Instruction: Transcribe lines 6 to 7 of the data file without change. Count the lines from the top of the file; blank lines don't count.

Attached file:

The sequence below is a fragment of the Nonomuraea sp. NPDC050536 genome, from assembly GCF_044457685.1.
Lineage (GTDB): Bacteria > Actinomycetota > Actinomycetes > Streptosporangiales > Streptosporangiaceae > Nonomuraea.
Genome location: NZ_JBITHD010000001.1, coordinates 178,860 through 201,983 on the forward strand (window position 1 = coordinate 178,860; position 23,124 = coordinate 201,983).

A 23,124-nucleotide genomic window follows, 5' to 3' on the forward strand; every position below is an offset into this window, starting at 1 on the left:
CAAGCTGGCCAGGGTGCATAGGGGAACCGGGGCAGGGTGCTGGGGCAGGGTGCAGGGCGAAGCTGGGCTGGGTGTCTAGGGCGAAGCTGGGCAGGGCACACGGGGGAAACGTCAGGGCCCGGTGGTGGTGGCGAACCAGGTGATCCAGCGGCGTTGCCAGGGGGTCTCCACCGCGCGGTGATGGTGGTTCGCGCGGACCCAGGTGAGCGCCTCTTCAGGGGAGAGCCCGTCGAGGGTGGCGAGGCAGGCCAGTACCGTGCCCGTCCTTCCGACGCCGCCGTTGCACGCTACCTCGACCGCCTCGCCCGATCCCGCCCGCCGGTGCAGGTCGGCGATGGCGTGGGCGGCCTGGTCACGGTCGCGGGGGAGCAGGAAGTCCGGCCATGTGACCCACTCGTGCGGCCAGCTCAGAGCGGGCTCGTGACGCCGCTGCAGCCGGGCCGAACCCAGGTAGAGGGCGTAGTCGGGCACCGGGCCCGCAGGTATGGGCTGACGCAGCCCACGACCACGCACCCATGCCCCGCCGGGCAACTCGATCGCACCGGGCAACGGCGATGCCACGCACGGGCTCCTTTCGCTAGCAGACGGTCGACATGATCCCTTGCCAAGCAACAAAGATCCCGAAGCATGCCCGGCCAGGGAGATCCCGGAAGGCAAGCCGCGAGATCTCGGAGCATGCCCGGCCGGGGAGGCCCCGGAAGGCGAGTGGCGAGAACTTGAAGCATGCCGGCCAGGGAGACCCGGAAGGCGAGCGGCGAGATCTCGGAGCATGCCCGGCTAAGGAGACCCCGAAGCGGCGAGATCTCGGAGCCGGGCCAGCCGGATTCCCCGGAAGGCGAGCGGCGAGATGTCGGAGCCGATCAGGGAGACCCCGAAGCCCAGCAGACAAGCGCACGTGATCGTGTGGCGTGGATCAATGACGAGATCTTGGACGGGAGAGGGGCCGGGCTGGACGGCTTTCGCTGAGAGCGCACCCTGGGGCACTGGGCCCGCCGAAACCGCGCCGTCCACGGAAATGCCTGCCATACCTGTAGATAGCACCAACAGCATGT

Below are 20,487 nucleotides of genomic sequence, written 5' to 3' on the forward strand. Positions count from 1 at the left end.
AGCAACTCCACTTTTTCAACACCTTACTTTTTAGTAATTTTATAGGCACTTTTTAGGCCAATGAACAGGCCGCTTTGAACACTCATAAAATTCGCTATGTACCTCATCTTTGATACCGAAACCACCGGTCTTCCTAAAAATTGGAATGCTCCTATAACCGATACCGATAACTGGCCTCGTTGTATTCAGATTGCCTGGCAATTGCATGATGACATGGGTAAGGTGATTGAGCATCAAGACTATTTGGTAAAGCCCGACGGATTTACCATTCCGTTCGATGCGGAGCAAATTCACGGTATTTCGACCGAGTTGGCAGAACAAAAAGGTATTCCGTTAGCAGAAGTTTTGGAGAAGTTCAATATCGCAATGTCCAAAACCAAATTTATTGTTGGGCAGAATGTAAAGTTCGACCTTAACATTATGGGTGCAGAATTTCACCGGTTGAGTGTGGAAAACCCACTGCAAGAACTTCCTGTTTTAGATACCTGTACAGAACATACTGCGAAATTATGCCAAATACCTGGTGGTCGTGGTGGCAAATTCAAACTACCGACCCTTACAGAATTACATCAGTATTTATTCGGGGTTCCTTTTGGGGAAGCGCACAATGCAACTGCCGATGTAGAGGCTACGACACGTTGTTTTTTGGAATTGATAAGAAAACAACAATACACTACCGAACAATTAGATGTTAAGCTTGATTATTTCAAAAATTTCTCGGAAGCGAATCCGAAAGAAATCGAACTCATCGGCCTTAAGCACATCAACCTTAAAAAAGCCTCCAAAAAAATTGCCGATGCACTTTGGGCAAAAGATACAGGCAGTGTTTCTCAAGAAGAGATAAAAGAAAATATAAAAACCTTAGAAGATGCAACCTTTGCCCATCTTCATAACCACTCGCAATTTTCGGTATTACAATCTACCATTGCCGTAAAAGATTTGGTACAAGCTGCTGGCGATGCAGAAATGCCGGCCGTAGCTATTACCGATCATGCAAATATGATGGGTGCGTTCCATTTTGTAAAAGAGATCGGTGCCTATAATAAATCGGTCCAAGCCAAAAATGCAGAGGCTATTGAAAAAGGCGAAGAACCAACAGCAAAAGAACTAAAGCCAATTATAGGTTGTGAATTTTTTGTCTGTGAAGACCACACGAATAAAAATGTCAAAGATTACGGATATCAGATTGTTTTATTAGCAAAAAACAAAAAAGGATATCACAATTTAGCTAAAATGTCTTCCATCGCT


Below are 20,487 nucleotides of genomic sequence, written 5' to 3' on the forward strand. Positions count from 1 at the left end.
AGCAACTCCACTTTTTCAACACCTTACTTTTTAGTAATTTTATAGGCACTTTTTAGGCCAATGAACAGGCCGCTTTGAACACTCATAAAATTCGCTATGTACCTCATCTTTGATACCGAAACCACCGGTCTTCCTAAAAATTGGAATGCTCCTATAACCGATACCGATAACTGGCCTCGTTGTATTCAGATTGCCTGGCAATTGCATGATGACATGGGTAAGGTGATTGAGCATCAAGACTATTTGGTAAAGCCCGACGGATTTACCATTCCGTTCGATGCGGAGCAAATTCACGGTATTTCGACCGAGTTGGCAGAACAAAAAGGTATTCCGTTAGCAGAAGTTTTGGAGAAGTTCAATATCGCAATGTCCAAAACCAAATTTATTGTTGGGCAGAATGTAAAGTTCGACCTTAACATTATGGGTGCAGAATTTCACCGGTTGAGTGTGGAAAACCCACTGCAAGAACTTCCTGTTTTAGATACCTGTACAGAACATACTGCGAAATTATGCCAAATACCTGGTGGTCGTGGTGGCAAATTCAAACTACCGACCCTTACAGAATTACATCAGTATTTATTCGGGGTTCCTTTTGGGGAAGCGCACAATGCAACTGCCGATGTAGAGGCTACGACACGTTGTTTTTTGGAATTGATAAGAAAACAACAATACACTACCGAACAATTAGATGTTAAGCTTGATTATTTCAAAAATTTCTCGGAAGCGAATCCGAAAGAAATCGAACTCATCGGCCTTAAGCACATCAACCTTAAAAAAGCCTCCAAAAAAATTGCCGATGCACTTTGGGCAAAAGATACAGGCAGTGTTTCTCAAGAAGAGATAAAAGAAAATATAAAAACCTTAGAAGATGCAACCTTTGCCCATCTTCATAACCACTCGCAATTTTCGGTATTACAATCTACCATTGCCGTAAAAGATTTGGTACAAGCTGCTGGCGATGCAGAAATGCCGGCCGTAGCTATTACCGATCATGCAAATATGATGGGTGCGTTCCATTTTGTAAAAGAGATCGGTGCCTATAATAAATCGGTCCAAGCCAAAAATGCAGAGGCTATTGAAAAAGGCGAAGAACCAACAGCAAAAGAACTAAAGCCAATTATAGGTTGTGAATTTTTTGTCTGTGAAGACCACACGAATAAAAATGTCAAAGATTACGGATATCAGATTGTTTTATTAGCAAAAAACAAAAAAGGATATCACAATTTAGCTAAAATGTCTTCCATCGCT